Monday, April 11, 2011

Bookmarks: From Demo To Delivery

Pre production
Song dynamics. Width, depth n height
Preprocessors - frequency, dynamic n time
Prep work - composition, pre, artwork, website asap
Excerpt sets for different genres
Written plan - composition n mixing
The codes
Parametric EQ - gain, freq & Q
Shelving EQ
Master on the loudest section first
Macrodynamics - taking care of the relative dynamics of contiguous soft n loud passages


Tuesday, August 17, 2010

Ingredients to a music artiste success

The following points on key ingredients to an artistes success came up after discussing with a friend on difficulties that a local artiste face.

1. Accessibility to good production

2. Having a good promotional team

3. Good artiste management

4. Good distribution network

5. Proximity to fans

It's not that Singapore doesn't have all the ingredients but rather most local artistes have some of the ingredients missing. Eg. A band invests 17k on producting a cd, leaving no resources to promotion and artiste management.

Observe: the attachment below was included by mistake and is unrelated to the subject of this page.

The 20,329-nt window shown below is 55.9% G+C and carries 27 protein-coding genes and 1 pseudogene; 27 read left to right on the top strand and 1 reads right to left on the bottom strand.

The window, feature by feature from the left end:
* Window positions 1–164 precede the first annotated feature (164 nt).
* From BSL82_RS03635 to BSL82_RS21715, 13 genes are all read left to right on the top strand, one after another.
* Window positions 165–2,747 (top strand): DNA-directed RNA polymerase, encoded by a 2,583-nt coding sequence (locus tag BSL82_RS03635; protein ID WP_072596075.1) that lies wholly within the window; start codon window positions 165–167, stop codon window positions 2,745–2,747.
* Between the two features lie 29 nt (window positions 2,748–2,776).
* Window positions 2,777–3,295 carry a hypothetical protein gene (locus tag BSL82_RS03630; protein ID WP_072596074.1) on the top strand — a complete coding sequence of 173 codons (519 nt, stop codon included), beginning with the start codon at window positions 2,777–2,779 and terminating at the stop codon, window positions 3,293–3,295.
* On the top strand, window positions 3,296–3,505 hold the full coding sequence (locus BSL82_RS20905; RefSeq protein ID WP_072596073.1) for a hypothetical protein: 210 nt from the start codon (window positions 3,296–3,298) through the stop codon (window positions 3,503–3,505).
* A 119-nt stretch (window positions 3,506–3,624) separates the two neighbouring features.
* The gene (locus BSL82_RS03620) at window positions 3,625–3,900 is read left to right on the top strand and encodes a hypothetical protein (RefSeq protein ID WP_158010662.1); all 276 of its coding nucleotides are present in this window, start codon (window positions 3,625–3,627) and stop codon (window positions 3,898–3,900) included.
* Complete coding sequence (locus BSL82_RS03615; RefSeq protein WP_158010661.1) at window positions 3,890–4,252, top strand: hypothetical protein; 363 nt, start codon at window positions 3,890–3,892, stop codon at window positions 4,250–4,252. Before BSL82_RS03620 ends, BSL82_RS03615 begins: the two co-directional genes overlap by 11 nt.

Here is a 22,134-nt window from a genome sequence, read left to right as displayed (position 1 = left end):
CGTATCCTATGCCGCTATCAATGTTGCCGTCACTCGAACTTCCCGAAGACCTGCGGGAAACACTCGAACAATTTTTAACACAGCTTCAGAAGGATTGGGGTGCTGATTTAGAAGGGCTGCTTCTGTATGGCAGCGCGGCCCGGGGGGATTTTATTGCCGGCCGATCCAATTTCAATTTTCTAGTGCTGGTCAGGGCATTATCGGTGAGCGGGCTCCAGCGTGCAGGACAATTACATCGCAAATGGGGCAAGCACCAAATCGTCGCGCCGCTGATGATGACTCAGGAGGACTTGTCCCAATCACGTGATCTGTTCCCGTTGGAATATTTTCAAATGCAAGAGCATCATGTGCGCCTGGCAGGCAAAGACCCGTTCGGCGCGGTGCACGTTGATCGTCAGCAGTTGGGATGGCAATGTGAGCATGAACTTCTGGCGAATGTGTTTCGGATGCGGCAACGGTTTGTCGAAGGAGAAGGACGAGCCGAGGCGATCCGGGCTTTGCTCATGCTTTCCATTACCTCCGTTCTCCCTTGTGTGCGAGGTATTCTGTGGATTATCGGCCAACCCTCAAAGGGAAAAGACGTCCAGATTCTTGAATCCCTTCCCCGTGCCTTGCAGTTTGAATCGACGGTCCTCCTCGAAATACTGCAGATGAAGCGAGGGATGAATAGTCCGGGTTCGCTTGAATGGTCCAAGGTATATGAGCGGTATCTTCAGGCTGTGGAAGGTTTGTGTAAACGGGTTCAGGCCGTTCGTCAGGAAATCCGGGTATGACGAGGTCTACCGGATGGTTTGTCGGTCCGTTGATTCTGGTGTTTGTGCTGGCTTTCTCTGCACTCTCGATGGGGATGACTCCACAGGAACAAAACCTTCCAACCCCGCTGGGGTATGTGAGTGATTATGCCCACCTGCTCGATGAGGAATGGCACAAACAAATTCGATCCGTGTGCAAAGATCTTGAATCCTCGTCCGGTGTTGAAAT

Some might argue the need to base oneself in your target market to have proximity to fans but I would propose that with cheap air tickets and ability to reach out to audiences online through *casts and *streams, there's a need for a paradigm shift; we've living in a level playing field like never before where distribution has gone global and it's easier than before to go niche for the long tail.


Thursday, August 12, 2010

Electric Bridal Chorus

My friends Royston and Briony asked if I could do an electric version of the Bridal Chorus like the one done by Queen for their wedding in October.

So I suggested to them that I'll do a version that was ringing in my head. Here's the end product.

Electric Bridal Chorus (Here Comes The Bride) by jasonong

I hope to do more versions of this popular wedding march song in time to come.


Saturday, July 24, 2010